Some form fields are related, but they are not marked up as such for assistive technology. (WCAG 2.1 success criterion 1.3.1)

Some form fields have error message feedback with the fields, but the error message is not associated with the form fields programmatically for assistive technology. (WCAG 2.1 success criterion 1.3.1)

There are form elements which use placeholder text for communicating instructions. (WCAG 2.1 success criterion 3.3.2)

There are required form fields that have not been identified. (WCAG 2.1 success criterion 3.3.2)

The combobox components are not marked up with the correct semantics for assistive technology. (WCAG 2.1 success criterion 4.1.2)

The combobox dynamic updates are not announced for users of assistive technology. (WCAG 2.1 success criterion 4.1.3)

In the add a new object form, a character counter is updated visually for sighted users, but this is not announced for users of assistive technology. (WCAG 2.1 success criterion 4.1.3)

Skip links

Pages lack skip links to bypass repetitive content (WCAG 2.1 success criterion 2.4.1).

Interactive components

Some interactive controls are missing an accessible name (WCAG 2.1 success criterion 4.1.2)

Some links do not communicate their current state to assistive technology consistently with their visual state. (WCAG 2.1 success criterion 4.1.2)

The mobile menu and the sub menus on the side navigation do not communicate their expanded or collapsed state to assistive technology consistently with their visual state. (WCAG 2.1 success criterion 4.1.2)

The switch controls do not communicate the correct role and state that is consistent with their visual state to assistive technology. (WCAG 2.1 success criterion 4.1.2)

The mobile menu link has anchor tags with no href attribute which do not communicate the link role to assistive technology. (WCAG 2.1 success criterion 4.1.2)

The toolbars on the CKEditor (Rich Text Editor) component are not entirely exposed to assistive technology due to incorrect semantics. (WCAG 2.1 success criterion 4.1.2)

Coding

There are parsing errors in the markup of pages. These are technical failures for WCAG 2.1 but may not have a direct effect on users. (WCAG 2.1 success criterion 4.1.1)

Disproportionate burden

The Portable Antiquities Scheme (PAS) website is built on old technology that cannot easily be updated to resolve particular issues. Due to the size of the database and the limitations of the current technology which supports it, this would need considerable investment at a time when we are actively seeking funding to build a new PAS application (i.e. website and database) which would resolve the accessibility issues while also overwriting any changes made in the short term. We've assessed the work that would be required to update the PAS website and we believe that doing so now would be a disproportionate burden, within the meaning of the Accessibility Regulations.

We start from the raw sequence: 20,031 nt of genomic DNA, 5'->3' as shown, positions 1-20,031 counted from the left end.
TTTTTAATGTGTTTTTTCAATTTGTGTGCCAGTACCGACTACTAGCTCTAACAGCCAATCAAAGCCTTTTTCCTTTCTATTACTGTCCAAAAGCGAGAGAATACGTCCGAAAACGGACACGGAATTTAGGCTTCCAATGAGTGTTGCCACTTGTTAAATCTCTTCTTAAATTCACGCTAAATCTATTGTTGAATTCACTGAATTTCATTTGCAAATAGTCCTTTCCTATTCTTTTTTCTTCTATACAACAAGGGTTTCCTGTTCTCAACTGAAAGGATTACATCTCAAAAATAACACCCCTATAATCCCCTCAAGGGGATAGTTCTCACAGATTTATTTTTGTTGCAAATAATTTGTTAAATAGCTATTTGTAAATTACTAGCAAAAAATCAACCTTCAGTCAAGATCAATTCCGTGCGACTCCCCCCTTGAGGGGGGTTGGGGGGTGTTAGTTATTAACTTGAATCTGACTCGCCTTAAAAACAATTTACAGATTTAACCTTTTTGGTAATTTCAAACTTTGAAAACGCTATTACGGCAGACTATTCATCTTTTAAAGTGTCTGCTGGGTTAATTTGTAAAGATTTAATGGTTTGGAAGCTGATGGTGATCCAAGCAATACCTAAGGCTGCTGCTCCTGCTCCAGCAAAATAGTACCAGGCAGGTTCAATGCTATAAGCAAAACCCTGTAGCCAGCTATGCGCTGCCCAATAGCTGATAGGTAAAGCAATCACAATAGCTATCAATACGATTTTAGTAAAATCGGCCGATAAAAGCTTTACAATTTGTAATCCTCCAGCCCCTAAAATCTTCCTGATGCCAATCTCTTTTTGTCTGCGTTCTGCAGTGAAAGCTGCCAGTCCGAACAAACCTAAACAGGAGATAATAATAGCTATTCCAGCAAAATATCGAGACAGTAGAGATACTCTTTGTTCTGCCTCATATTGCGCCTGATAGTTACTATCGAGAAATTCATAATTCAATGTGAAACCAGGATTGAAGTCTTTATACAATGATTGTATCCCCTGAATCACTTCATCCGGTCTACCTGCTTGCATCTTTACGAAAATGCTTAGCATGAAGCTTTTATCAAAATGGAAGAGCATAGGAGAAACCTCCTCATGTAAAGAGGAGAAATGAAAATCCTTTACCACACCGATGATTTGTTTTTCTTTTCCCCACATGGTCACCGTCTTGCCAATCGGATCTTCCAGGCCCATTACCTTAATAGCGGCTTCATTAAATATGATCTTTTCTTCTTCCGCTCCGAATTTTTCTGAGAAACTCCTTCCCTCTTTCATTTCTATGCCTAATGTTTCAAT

In the meantime, we have tried to mitigate the accessibility issues by ensuring that, as far as possible, all text and media content on the website are kept up to accessibility standards. Information about archaeological items on the database can also be made available in alternative formats upon request. If any users experience accessibility problems, please contact us and we'll endeavour to provide the data required in a more suitable format for your needs.

Content that's not within the scope of the accessibility regulations

PDFs and other documents  

Many of our older PDFs and Microsoft Office documents that you can view from our websites' do not meet accessibility standards. For example, they may not be structured in a way that makes them accessible to a screen reader. This fails WCAG 2.1 success criterion 1.3.1 (Info and relationships). The Accessibility Regulations do not require us to fix PDFs or other documents published before 23 September 2018. Any new PDFs we publish will meet accessibility standards.  

Objects within our database

These are exempt under the Accessibility Regulations and there are no plans to update all historic content. However, where possible, and on request, we may be able to provide information in alternative formats.

Third party content 

We use a number of third-party services on www.finds.org.uk. The design and implementation of these are not under our control, and therefore they are exempt from the Accessibility Regulations. However, we aim to make them accessible where we can and raise any other issues with the supplier. These include:

  • Google maps (interactive maps)

  • Twitter (social media feed)

What we're doing to improve accessibility

As noted above, the British Museum runs many websites, including a large number of microsites that were developed at different times using different technologies. We are committed to providing websites that are accessible to all and we are working hard to achieve that, but the scale and complexity of the task provides a number of challenges. 

We are also:

  • Ensuring that all new components are built to the highest WCAG standards possible.

  • Continuing to test our new designs and products with a broad and diverse range of audiences.

  • Rolling out accessibility training to staff who create content and new products.

  • Raising general accessibility awareness across the Museum.

Preparation of this accessibility statement

This statement was prepared in 2010. It was last reviewed on 27 August 2021.

This website was last tested on 08/07/2021 - 14/7/2021. The test was carried out by AbilityNet.

9 pages from https://finds.org.uk/ were selected to be audited, representing pages that have high usage and that contain different representative types of components. Pages were tested against WCAG 2.1 A & AA on Windows desktop with Chrome and JAWS screen reader and on mobile using an iPhone with VoiceOver.